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Oil Closes at 7-1/2 Year Highs Amid Russia Energy Implosion 

Oil Closes at 7-1/2 Year Highs Amid Russia Energy Implosion 
© Reuters.

By Barani Krishnan

Investing.com — Oil markets settled at 7-1/2 year highs on Tuesday after ceasefire negotiations between Russian and Ukraine forces failed, and traders worried that international sanctions against Moscow would lead to an implosion of exports from a country that is at the heart of global energy supply.

The most-actively traded contract in global crude benchmark Brent settled up $3.98, or 4%, at $104.97 a barrel for its highest closing since August 2014. It spiked to as high as $107.97 during the session, also marking a 7-½ year peak.

U.S. crude’s West Texas Intermediate, or WTI benchmark, settled up $7.69, or 8%, at $103.41 a barrel on its front month. WTI hit an intraday $106.75 during the session, also its highest since 2014.

Tuesday’s run-up in oil prices came despite the Paris-based International Energy Agency announcing the coordinated release of 60 million barrels from the emergency reserves of consuming countries to provide some relief to the 31 nations on its membership.

The EIA said it intended “to send a unified and strong message to global oil markets that there will be no shortfall in supplies as a result of Russia’s invasion of Ukraine”.

But analysts said the loss in Russian energy supplies to the market may be too much to ignore. 

Some 10% of the world’s crude and 40% of Europe’s gas needs are provided by Russia.

“The oil rally has seriously accelerated today, breezing past $100 and gathering momentum along the way … despite the U.S. once again leading discussions around a coordinated release of oil reserves … which is clearly doing little to calm the nerves,” said Craig Erlam, analyst at online trading platform OANDA. “We saw an underwhelmed reaction when this (coordinate release) happened in November as well … before Russia invaded Ukraine.”

As energy giants such as Shell (LON:RDSa) and BP (NYSE:BP) abandon projects in Russia, the world is beginning to “see what impact these sanctions could have on Russian oil exports and the challenges they pose and that’s driving the price higher”, added Erlam.

On Tuesday, the U.K. government added to the world’s move to isolate Russia by launching an urgent review of Britain’s exposure to Russian gas and energy groups, the Financial Times reported.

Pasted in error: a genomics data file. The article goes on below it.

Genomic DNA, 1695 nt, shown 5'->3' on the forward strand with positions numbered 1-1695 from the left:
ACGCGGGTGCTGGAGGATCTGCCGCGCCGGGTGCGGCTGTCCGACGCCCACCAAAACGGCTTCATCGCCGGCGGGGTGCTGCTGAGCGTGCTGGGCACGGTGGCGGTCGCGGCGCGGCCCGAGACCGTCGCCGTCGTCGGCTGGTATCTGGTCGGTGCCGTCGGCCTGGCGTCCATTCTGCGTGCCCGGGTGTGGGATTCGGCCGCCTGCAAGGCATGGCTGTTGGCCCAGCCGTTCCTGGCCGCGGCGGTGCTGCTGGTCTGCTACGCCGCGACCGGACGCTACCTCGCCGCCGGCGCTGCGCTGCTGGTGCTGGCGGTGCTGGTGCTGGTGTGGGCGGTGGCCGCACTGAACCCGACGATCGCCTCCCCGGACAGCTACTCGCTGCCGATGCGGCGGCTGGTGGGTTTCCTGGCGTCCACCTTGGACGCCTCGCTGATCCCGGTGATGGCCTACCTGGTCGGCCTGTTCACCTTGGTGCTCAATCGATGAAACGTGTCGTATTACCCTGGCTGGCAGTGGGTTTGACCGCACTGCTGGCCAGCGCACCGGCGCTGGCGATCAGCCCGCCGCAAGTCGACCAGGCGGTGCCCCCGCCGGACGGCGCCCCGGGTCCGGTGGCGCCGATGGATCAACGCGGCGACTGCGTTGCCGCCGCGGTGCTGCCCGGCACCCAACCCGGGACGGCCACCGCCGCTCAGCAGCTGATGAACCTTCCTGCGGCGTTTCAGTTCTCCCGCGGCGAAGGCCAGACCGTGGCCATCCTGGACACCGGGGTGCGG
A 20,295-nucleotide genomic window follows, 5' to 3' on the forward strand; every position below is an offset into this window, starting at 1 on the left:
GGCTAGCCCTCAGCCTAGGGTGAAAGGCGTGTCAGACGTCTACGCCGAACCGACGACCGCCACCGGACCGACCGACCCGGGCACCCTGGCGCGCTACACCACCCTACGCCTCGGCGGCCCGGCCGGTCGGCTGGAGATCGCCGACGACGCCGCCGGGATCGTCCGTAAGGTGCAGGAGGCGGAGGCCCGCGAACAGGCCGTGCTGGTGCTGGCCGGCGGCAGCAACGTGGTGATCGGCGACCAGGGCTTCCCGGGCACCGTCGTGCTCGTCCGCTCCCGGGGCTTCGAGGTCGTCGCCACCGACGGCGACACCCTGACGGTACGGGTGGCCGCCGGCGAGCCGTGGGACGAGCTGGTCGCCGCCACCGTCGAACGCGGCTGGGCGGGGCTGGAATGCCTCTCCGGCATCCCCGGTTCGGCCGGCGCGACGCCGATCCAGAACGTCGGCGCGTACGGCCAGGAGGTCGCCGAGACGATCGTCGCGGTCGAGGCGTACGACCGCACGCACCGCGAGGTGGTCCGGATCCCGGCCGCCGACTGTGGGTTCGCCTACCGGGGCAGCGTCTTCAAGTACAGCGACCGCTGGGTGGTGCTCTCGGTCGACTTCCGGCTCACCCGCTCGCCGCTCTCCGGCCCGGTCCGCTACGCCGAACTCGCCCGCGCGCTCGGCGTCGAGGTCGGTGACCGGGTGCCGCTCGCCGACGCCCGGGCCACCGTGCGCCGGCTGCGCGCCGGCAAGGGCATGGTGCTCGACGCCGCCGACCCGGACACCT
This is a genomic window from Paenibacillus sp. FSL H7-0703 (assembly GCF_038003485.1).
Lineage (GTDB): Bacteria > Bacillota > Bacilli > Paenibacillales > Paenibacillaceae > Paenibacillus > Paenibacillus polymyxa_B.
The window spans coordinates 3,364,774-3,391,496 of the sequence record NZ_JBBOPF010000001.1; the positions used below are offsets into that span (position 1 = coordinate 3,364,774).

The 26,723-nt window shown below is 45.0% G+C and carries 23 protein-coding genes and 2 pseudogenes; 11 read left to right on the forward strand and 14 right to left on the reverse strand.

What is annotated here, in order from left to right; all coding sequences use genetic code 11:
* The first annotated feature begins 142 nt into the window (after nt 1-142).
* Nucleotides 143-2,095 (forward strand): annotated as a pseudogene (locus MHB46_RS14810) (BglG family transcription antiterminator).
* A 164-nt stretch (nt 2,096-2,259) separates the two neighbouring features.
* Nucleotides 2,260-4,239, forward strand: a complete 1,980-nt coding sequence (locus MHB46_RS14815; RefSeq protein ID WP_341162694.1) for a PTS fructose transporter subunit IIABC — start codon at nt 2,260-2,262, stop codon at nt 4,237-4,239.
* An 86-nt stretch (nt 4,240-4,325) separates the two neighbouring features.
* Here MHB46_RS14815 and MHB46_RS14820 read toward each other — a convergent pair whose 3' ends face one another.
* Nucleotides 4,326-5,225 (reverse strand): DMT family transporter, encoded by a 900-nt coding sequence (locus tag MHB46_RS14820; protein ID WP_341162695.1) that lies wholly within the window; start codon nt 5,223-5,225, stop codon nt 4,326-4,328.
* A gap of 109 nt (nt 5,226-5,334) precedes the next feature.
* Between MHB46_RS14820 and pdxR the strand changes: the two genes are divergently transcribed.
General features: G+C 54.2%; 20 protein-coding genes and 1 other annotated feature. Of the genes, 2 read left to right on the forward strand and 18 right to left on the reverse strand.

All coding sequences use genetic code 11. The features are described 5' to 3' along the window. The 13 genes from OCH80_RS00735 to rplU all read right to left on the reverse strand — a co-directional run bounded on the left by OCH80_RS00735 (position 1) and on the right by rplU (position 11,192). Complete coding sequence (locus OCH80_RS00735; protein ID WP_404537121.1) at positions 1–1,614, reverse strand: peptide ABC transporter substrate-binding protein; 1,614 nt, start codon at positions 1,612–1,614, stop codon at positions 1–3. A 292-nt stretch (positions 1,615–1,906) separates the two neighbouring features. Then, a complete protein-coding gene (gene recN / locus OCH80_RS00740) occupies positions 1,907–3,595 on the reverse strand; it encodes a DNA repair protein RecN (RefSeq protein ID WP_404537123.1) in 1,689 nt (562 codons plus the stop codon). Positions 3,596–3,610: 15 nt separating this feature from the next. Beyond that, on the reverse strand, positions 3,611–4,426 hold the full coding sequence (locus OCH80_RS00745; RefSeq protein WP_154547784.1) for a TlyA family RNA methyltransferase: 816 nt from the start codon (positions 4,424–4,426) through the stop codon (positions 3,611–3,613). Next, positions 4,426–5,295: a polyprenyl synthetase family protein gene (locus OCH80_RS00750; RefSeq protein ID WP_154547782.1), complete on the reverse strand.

Britain’s BP had earlier said on Sunday that it was withdrawing its $14 billion stake in Russian oil giant Rosneft.

Anglo-Dutch owned Shell has said it will exit all its Russian operations, including a major liquefied natural gas plant.

Russian gas exports appeared poised to take a hit as well over the coming months, with IEA saying it will release on Thursday a 10-Point plan on how European countries could reduce their dependence on Russian gas supplies by next winter .

The move comes on the heels of Tuesday’s meeting among ministers of energy consuming countries that discussed “looking to other suppliers, including via LNG (liquefied natural gas), and to continue to pursue a well-managed acceleration of clean energy transitions”, the Paris-based IEA said. 

Roughly a third of the gas burned in Europe are from Russia’s Nord Stream 1 and Yamal gas pipelines. Speculation is rife that higher exports of US LNG will be needed to compensate for any drop in Russian gas flows to Europe.

The front-month in US natural gas futures settled up 3.5% at $4.57 per thermal unit on Tuesday.

The West had taken pains initially not to target Moscow’s energy exports with sanctions due to its own reliance on Russian oil and gas. 

But that mindset changed over the weekend, with the United States, Britain, Europe and Canada blocking the access of various Russian banks to the SWIFT global interbank payment system —  squeezing the billions of dollars that Russia trades a day in oil and other commodities. 

EU officials affirmed on Monday their plan to wean the bloc from its dependence on  Russian energy, while being prepared to suffer spiraling oil and gas costs in the short-term.  Crude prices have risen more than 35% since the year began, while US natural gas has gained about 23%.

The latest rally in energy prices came ahead of Wednesday’s meeting of global oil producer alliance OPEC+, which is expected to stay with its gradual output increase strategy, ignoring calls from consuming nations under the IEA.

Source: Investing.com

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